I so wish we saw something, anything, but it was not to be.

I am thankful for what I witnessed over the weeks from watching the parents choose this nest box, to building the nest by bringing bits of twigs, grass bits and whatever else to it, from the long silent wait to the increasing noises of the babies and watching the parents bring the constant flow of food for their young. It was more than I had ever witnessed before so that alone was an experience.

We felt a moment of worry when we did not see the parents upon our arrival home, another moment of worry with not hearing the babies within. The mind wandered with some crazy thoughts and I even looked about the property for any casualties but none were to be found. Our best guess is they fledged and moved off to the woods close by to join the other Chickadee families with the abundance of natural food sources.

I'd like to think that another pair will return next spring; and maybe we will be fortunate enough to see the babies emerge?

I must add, as you can see from the photos, is that I just had to open up the nest box the following day. I had to see what was within. I was impressed at the neat little, well packed nest. I was unsure what to think of the two eggs still laying there... infertile.

I wonder how many they had?

So, as the title says "Bye Bye Birdy-s!" Hope to see you next spring!

One of my favorite photos I got of the Daddy Chickadee.

Momma Chickadee scoping out the grounds, as she did many times a day. Thanks for the memories!

June 11, 2009

Keep your eyes open in your journey...

Well, it's the second week of June and I am on vacation for two weeks. We went to Port Credit the other day to Snug Harbor for lunch and a walk along the boardwalk. A lot of Ducks, Swans, Swallows, Grackles, Red Wing Blackbirds, Cormorants, Terns and Gulls could be seen.

My biggest surprise was when we passed these flowering bushes and I happened to notice some fuzzy creatures sitting atop of them... we believe them to be baby Red Wing Blackbirds. The two of them sat very quietly, looking up to the sky, and probably waiting for the parents to return with lunch. We had a slight encounter with a very angry male RWBB in the same area; just happy he didn't get physical with us.

Once again it pays to be a little more attentive in our journeys as you never know what you just might see...

Check it out!

Here is baby number one...

Here is baby number two...

Another one of baby number two...

Momma Mallard Duck and her babies sunning on a rock just off the dock...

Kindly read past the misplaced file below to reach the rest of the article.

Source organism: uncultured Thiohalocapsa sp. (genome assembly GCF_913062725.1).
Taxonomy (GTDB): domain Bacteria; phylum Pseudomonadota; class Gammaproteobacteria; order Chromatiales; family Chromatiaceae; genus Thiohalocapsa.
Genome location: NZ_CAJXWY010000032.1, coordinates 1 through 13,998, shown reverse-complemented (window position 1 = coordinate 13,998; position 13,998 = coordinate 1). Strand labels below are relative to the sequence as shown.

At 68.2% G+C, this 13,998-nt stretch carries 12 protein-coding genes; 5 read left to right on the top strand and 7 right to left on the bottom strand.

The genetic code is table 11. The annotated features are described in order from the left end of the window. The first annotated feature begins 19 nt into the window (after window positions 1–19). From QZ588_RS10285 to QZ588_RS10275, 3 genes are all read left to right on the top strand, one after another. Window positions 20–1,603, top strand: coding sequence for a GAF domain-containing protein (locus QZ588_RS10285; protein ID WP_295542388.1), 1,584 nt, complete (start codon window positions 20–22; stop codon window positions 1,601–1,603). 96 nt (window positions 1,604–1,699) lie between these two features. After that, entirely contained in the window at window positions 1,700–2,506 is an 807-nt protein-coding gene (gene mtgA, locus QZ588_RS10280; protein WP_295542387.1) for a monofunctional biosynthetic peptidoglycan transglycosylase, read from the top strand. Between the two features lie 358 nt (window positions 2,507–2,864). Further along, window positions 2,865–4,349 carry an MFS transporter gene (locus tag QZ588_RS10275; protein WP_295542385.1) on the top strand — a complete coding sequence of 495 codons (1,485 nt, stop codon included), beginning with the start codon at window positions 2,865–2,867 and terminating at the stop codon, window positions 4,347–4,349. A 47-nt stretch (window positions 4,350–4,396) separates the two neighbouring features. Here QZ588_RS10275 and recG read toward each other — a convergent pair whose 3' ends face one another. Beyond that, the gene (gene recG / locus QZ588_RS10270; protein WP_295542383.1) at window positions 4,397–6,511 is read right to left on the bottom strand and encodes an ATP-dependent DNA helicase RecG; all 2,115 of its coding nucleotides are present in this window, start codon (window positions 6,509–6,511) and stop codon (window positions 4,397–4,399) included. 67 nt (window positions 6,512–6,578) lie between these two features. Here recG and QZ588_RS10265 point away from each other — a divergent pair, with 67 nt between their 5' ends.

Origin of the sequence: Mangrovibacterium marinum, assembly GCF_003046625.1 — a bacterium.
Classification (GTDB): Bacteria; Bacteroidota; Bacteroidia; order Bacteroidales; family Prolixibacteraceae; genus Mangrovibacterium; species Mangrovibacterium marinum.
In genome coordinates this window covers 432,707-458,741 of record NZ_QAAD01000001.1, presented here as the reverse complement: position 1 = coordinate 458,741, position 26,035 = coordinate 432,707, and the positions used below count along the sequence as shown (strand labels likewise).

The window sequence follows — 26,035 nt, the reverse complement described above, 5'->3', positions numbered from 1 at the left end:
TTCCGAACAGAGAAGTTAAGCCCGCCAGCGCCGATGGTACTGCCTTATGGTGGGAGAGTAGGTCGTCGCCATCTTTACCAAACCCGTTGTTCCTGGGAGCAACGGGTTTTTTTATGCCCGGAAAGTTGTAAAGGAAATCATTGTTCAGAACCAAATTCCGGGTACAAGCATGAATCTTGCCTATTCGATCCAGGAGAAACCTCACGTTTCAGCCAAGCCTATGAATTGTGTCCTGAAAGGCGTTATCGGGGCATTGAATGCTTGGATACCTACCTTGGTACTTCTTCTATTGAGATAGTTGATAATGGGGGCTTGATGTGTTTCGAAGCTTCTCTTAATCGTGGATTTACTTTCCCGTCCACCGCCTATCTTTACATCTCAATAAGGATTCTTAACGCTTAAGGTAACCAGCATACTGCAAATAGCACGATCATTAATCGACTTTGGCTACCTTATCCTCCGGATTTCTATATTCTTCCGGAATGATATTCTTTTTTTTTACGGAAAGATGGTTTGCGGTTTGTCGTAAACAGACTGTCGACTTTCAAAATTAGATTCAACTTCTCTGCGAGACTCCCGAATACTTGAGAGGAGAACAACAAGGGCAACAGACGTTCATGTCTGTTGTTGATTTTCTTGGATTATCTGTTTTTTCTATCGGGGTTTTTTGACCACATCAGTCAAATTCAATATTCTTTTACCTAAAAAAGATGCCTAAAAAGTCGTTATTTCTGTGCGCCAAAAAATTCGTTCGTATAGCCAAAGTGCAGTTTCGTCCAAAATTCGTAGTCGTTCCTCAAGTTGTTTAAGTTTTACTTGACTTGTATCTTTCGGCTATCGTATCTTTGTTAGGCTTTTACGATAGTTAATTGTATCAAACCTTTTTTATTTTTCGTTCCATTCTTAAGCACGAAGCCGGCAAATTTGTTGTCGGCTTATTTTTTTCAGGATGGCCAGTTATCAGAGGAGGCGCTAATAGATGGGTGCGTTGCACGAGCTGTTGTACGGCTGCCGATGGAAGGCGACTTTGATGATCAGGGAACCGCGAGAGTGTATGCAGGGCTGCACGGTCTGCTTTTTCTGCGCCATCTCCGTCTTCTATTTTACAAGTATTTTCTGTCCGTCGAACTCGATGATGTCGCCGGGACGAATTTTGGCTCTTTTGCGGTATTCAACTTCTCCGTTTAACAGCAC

June 6, 2009

Death of a Feathered Friend...

Now I took no pleasure in taking this picture but I had to. I have never been this close to an American Goldfinch! Of course this is no way I want to see one of the many backyard birds that I love so dearly... to be dead in my hands. It was just so weird how it happened and it makes me think about our own existence here on Earth. One minute you are here and in a flash you are gone.

I went out back around 8pm Friday night to put a bit of Safflower in the feeders for the Cardinals. They normally are the last birds here in the evening, just before dusk.

There were Goldfinches on the nyjer feeder, a couple on the fence, and everything was fine. I did my thing, head back to the house and I notice a male Goldfinch in the garden, bright as the sun, dead in the soil. He wasn't there minutes earlier... because there is no way I could miss him. He was in the vegetable garden, where it's all clean (no plants yet), lots of rich dark soil and manure. I thought I saw something fall in the garden when I was at the back and now I am thinking it was him.

I guess it was his time to go? The other birds payed no attention to what had just happened, they continued to eat and do their thing. Death is a natural occurrence and I guess since it wasn't something as tragic as murder by a cat or other predator... they accepted it. It was so fast too! I've come across sick and injured birds in my days and most take some time to pass on if that is their fate.

I picked him up, he was so warm and soft but lifeless. His eyes were closed. I admired the beauty of him and his plumage and took notice to no signs of injury on him or ill appearance. I then placed him in soil again, got a shovel, dug a deep hole, said a silent prayer and buried him in the ground.

I felt a moment of sadness but accepted what had happened and was happy to be there and give him a burial, sending him back to the Earth, where we all eventually go...

June 2, 2009

My First Indigo Bunting Sighting!

On Sunday May 31, 2009... I saw my first Indigo Bunting ever, up at my friend's place in King City, Ontario. There are reports of them closer to my home than her place but I have yet to see any. Angie and I kept our eyes open for them at Rattray Marsh the other week with no luck (though some other birders saw 3 moments before).

Now I will have to get Angie up to my friend's place sometime this summer to catch a glimpse. I actually saw 2 males a number of times at her feeders. Awesome!